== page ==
The Bush Foundation on Tuesday announced the winners of its 2019 Bush Prize for Community Innovation. Now in its seventh year, the award is given to organizations focused on localized problem solving.
Each of the five 2019 winners—three of which are based in Minnesota—will receive promotional support, materials, and other resources, as well as a grant worth 25 percent of their budgets. In Minnesota, the Hmong American Partnership and the Minnesota Indian Women’s Resource Center will each receive $500,000.
Additionally, the Backus, Minnesota-based Rural Renewable Energy Alliance will net $408,000 from the Bush Foundation.
A panel of three community stakeholders chose the winners from a pool of 81 applicants.
"The 2019 Bush Prize winners exhibit remarkable creativity and tenacity in addressing issues that are most important to their communities," said Bush Foundation president Jennifer Ford Reedy in a news release. "Their problem-solving builds strength not only in their local community but also in the entire region."
Mandy Ellerton, director of the Community Innovation program, added that this year’s winners showed courage.
"They shake loose solutions to seemingly intractable problems by opening themselves up to surprising partnerships, sharing ownership, and bringing together people who don't always agree,” she said. “This method of working takes guts, and our region is better because of [it]."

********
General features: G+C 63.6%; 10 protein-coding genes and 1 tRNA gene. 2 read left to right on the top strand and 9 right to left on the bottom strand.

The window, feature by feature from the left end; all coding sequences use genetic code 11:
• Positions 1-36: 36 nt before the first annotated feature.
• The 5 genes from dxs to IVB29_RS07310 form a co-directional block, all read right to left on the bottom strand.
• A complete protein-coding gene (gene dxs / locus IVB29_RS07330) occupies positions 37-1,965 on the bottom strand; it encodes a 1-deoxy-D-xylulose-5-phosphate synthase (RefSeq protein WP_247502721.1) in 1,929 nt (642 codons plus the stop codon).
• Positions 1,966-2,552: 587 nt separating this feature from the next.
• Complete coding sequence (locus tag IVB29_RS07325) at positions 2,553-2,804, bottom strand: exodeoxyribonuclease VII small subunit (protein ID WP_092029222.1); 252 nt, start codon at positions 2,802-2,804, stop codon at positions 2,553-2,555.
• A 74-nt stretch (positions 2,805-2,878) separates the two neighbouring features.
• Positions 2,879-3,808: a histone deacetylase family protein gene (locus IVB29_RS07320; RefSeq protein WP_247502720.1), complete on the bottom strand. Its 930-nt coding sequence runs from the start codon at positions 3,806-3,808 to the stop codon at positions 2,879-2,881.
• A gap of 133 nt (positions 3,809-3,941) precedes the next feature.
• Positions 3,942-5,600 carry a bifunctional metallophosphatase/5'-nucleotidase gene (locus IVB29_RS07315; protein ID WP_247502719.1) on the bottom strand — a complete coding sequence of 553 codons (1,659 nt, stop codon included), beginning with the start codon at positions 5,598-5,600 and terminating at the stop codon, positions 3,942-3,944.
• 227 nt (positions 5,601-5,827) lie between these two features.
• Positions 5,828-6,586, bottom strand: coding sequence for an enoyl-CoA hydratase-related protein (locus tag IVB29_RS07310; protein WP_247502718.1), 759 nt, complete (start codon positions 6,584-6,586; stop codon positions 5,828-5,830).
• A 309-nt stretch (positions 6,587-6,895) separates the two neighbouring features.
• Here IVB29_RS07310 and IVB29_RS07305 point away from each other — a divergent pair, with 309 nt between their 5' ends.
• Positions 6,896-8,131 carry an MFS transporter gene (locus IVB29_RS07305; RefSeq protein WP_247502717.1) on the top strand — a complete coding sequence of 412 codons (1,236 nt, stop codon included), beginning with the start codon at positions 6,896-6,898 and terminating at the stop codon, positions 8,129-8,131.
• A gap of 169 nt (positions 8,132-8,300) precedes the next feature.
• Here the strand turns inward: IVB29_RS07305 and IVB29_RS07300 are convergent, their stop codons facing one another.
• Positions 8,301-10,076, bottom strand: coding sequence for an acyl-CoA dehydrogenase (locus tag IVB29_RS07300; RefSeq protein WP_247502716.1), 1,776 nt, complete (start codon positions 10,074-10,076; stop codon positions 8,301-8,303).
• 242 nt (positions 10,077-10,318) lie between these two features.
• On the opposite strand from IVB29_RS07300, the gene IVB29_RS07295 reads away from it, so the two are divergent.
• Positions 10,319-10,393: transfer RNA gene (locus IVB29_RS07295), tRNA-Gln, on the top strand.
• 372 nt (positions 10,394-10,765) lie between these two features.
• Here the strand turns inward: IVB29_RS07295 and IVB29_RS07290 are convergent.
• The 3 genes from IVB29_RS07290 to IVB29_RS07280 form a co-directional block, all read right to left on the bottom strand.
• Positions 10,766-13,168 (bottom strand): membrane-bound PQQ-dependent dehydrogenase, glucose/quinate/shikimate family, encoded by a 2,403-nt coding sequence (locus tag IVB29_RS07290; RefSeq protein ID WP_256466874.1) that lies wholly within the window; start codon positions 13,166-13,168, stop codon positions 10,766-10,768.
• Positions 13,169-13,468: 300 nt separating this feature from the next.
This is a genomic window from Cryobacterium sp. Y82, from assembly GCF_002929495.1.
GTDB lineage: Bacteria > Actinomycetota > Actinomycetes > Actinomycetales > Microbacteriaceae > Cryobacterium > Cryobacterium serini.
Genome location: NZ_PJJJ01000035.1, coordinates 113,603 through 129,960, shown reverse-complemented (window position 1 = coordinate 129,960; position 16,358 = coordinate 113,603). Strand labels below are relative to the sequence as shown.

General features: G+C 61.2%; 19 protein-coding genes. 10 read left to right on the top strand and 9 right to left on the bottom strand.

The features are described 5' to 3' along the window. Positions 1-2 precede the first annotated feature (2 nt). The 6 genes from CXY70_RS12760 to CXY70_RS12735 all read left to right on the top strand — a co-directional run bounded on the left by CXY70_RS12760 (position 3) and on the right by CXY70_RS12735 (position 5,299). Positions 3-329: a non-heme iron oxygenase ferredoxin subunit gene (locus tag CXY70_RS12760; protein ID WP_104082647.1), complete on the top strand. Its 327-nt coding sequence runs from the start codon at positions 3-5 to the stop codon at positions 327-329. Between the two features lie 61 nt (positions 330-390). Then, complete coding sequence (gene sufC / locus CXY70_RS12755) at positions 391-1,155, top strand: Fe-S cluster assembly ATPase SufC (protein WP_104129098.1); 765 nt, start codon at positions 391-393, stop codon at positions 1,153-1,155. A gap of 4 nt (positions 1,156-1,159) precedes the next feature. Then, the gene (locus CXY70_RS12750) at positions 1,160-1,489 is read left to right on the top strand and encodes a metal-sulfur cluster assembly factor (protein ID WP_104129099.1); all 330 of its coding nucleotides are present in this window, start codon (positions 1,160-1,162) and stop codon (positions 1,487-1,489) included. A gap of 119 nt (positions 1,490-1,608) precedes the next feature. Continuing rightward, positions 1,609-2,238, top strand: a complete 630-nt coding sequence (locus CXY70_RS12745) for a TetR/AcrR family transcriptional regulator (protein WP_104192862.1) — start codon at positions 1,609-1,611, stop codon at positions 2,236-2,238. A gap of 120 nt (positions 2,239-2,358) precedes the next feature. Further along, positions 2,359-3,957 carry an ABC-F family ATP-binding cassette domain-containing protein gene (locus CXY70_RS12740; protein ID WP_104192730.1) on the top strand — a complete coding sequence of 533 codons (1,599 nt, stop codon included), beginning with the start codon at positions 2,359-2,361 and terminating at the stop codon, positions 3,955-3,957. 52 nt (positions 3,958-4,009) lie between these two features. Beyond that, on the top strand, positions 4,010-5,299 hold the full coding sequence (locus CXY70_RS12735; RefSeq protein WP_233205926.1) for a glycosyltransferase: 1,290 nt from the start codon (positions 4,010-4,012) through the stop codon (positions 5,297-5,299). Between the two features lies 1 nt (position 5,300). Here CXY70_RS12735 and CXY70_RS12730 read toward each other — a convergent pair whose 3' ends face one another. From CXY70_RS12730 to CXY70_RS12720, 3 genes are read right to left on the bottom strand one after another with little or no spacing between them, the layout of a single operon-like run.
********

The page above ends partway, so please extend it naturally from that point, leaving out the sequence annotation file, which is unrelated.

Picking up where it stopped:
Based in St. Paul, the Hmong American Partnership (HAP) is a nonprofit addressing the needs of more than 25,000 Hmong immigrants and refugees across the Twin Cities. Its work ranges from refugee resettlement to gang-related violence prevention, workforce development, homeownership assistance, and health and wellness. HAP was awarded a $500,000 grant for a 24-month period of action.
The Minnesota Indian Women’s Resource Center (MIWRC) is based in Minneapolis and focuses on advocacy and empowering American Indian women and families. MIWRC will receive up to $500,000 for a 12-month term.
Meanwhile, the Backus-based Rural Renewable Energy Alliance will receive up to $408,000 for a year-long term. The organization aims to alleviate energy poverty through solar energy-focused initiatives, tools, and technology.
The remaining winners are Valley City, North Dakota-based Valley City-Barnes County Development Corp. and Brookings, South Dakota-based Wokini Initiative of South Dakota State University. These focus on community development and educational inclusivity, respectively.